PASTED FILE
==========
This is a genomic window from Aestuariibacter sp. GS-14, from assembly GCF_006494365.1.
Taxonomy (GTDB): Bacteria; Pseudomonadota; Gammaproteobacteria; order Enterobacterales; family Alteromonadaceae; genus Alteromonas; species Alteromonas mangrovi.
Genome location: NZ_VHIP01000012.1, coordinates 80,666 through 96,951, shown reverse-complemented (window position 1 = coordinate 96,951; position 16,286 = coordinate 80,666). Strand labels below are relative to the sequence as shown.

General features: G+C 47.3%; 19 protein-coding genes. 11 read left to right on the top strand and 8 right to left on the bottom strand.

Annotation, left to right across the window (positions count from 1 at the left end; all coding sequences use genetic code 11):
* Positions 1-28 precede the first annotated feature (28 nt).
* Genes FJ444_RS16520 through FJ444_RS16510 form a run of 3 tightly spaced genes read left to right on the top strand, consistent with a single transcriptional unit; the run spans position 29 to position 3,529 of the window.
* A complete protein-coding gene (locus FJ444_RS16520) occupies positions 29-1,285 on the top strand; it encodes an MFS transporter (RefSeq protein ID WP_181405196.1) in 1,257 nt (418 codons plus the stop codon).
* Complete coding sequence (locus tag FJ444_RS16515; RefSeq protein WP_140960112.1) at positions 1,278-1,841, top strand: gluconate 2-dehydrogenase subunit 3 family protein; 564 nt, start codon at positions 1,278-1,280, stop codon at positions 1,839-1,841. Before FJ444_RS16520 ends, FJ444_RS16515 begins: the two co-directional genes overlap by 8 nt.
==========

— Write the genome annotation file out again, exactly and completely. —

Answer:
This is a genomic window from Aestuariibacter sp. GS-14, from assembly GCF_006494365.1.
Taxonomy (GTDB): Bacteria; Pseudomonadota; Gammaproteobacteria; order Enterobacterales; family Alteromonadaceae; genus Alteromonas; species Alteromonas mangrovi.
Genome location: NZ_VHIP01000012.1, coordinates 80,666 through 96,951, shown reverse-complemented (window position 1 = coordinate 96,951; position 16,286 = coordinate 80,666). Strand labels below are relative to the sequence as shown.

General features: G+C 47.3%; 19 protein-coding genes. 11 read left to right on the top strand and 8 right to left on the bottom strand.

Annotation, left to right across the window (positions count from 1 at the left end; all coding sequences use genetic code 11):
* Positions 1-28 precede the first annotated feature (28 nt).
* Genes FJ444_RS16520 through FJ444_RS16510 form a run of 3 tightly spaced genes read left to right on the top strand, consistent with a single transcriptional unit; the run spans position 29 to position 3,529 of the window.
* A complete protein-coding gene (locus FJ444_RS16520) occupies positions 29-1,285 on the top strand; it encodes an MFS transporter (RefSeq protein ID WP_181405196.1) in 1,257 nt (418 codons plus the stop codon).
* Complete coding sequence (locus tag FJ444_RS16515; RefSeq protein WP_140960112.1) at positions 1,278-1,841, top strand: gluconate 2-dehydrogenase subunit 3 family protein; 564 nt, start codon at positions 1,278-1,280, stop codon at positions 1,839-1,841. Before FJ444_RS16520 ends, FJ444_RS16515 begins: the two co-directional genes overlap by 8 nt.